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COVID-19 linked to heart problems after recovery
According to the American Heart Association (AHA), heart problems are a common complication among people who are sick with COVID-19. But how long those problems last hasn’t been clear.
Now, a recent study in Nature Medicine has found that people may be at increased risk for cardiovascular disease (CVD) for at least a year after they recover from COVID-19.
A new risk factor for heart disease
Researchers used databases from the Department of Veterans Affairs to look at the long-term effect of COVID-19 on heart health. They looked at the records of more than 150,000 people who had recovered from COVID-19. To see if heart problems continued after people recovered, they looked at records from 30 days after a COVID-19 diagnosis to one year after. They compared those records with similar groups from the same time and from before the pandemic.
They found that people who had COVID-19 were 1.5 times as likely to have a serious problem, such as a heart attack or stroke, in the year after they had the coronavirus. And their risk of cardiovascular problems of any kind was more than 50% higher.
People who recovered from COVID-19 were at higher risk for a wide range of cardiovascular problems. For example, they were:
- More than 1.5 times as likely to have atrial fibrillation, a rhythm disorder.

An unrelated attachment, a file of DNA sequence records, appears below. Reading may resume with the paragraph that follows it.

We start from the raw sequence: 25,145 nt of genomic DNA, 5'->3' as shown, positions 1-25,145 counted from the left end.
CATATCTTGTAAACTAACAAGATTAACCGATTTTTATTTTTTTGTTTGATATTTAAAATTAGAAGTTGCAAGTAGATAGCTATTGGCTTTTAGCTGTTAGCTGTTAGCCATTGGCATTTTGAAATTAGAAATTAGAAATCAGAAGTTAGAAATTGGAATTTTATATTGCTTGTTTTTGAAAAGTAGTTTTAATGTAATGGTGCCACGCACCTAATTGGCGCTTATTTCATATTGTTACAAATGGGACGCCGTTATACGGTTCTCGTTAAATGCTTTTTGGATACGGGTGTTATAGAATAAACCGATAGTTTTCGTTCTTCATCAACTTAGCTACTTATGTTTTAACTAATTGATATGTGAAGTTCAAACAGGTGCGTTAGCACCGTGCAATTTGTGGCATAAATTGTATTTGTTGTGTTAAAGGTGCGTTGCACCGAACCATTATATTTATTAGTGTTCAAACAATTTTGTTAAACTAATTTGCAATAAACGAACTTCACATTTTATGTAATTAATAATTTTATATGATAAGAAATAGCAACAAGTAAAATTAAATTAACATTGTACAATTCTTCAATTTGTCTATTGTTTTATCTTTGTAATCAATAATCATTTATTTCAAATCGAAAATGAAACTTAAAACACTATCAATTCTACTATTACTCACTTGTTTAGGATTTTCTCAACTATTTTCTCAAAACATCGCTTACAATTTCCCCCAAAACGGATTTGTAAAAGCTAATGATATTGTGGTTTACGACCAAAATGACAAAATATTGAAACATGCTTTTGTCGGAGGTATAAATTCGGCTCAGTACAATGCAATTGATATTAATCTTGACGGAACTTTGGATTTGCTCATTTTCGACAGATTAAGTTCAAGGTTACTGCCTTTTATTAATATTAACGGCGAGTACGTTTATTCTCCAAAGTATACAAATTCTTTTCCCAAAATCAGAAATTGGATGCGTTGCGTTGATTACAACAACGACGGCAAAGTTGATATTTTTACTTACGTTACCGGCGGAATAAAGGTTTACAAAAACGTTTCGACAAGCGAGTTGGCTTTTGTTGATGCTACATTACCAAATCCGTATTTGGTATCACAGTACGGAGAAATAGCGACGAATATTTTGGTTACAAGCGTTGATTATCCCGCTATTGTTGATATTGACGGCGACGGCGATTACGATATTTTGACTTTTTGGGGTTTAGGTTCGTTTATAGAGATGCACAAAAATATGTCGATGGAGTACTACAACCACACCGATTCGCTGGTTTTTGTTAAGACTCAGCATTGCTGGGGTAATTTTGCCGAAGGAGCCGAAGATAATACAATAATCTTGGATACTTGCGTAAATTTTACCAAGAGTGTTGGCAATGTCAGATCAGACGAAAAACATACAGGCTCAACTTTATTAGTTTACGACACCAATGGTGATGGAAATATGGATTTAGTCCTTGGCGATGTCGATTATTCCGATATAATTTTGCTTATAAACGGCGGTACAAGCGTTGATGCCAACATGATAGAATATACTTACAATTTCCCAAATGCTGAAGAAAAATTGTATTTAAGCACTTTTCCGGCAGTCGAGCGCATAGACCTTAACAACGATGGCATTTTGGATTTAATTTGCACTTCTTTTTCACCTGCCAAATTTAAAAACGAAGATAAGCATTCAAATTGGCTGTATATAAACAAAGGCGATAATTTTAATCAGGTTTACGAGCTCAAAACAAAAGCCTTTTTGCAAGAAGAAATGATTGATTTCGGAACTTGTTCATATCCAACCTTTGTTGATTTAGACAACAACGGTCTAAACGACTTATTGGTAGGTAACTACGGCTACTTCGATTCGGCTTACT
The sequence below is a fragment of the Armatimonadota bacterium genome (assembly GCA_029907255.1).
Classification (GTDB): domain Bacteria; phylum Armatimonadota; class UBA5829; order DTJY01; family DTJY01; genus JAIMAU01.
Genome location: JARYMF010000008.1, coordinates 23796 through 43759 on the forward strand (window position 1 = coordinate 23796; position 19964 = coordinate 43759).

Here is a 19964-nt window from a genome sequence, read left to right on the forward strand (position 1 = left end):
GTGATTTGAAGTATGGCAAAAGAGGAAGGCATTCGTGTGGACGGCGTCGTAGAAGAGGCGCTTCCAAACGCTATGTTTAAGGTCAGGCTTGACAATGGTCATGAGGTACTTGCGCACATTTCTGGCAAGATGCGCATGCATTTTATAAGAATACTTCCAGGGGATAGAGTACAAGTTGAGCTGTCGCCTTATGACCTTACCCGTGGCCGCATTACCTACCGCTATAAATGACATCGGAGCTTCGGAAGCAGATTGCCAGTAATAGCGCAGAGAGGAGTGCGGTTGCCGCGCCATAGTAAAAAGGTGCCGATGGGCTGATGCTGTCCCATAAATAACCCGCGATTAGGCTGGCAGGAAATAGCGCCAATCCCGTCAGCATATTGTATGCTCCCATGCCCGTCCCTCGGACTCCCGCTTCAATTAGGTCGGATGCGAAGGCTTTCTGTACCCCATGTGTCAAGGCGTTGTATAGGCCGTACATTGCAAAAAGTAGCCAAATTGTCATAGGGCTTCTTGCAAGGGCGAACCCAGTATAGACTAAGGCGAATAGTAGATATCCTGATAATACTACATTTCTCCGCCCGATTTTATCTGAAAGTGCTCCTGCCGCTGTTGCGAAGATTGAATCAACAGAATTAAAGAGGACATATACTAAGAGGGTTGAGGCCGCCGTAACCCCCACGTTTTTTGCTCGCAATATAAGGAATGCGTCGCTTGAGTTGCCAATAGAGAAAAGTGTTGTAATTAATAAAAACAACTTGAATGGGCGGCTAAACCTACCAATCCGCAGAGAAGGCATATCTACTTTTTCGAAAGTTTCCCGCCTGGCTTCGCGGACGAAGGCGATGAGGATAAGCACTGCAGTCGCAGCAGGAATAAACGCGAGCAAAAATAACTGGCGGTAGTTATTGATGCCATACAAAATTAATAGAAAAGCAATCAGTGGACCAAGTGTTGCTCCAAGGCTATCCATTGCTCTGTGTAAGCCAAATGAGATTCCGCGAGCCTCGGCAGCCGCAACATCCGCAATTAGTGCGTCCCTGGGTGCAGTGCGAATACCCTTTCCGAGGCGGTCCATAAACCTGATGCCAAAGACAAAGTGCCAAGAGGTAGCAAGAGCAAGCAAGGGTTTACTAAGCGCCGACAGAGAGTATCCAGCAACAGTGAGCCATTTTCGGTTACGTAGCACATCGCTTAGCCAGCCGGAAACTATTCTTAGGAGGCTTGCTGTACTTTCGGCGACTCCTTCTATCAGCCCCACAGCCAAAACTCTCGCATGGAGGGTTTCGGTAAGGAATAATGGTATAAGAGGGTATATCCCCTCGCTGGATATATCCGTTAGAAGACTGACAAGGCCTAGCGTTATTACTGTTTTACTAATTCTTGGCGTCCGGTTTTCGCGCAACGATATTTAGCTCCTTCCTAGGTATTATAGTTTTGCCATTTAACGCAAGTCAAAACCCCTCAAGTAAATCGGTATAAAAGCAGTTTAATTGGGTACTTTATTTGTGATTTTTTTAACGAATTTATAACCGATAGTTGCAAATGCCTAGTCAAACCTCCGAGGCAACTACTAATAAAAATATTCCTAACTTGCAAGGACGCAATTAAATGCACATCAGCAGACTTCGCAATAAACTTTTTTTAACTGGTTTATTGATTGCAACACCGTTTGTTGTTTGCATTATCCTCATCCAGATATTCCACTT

- More than 1.5 times as likely to have heart failure.
- More than twice as likely to experience cardiac arrest.
The risks were higher for people who had severe COVID-19. But risks were raised for people who had mild cases too—even if they did not have heart problems before.
You can lower your risk for heart problems
While you can’t change some heart health risks, such as age, you can take steps to lower others. According to the AHA, you can lower your risk by:
- Stopping smoking. Avoid other tobacco products too.
- Eating a nutritious diet.
- Getting regular exercise.
- Managing conditions such as diabetes.
Now, avoiding COVID-19 may be another way to protect your heart. Stay up-to-date with your COVID-19 shots, including boosters.
Want to learn more about how to take charge of your heart health? Visit our Heart Health topic center.
The information found in the Health Library is for educational purposes only. It is not intended nor implied to be a substitute for professional medical advice nor does it represent the views or position of WHMC. Readers should always consult with their healthcare provider for diagnosis and treatment, including for specific medical needs.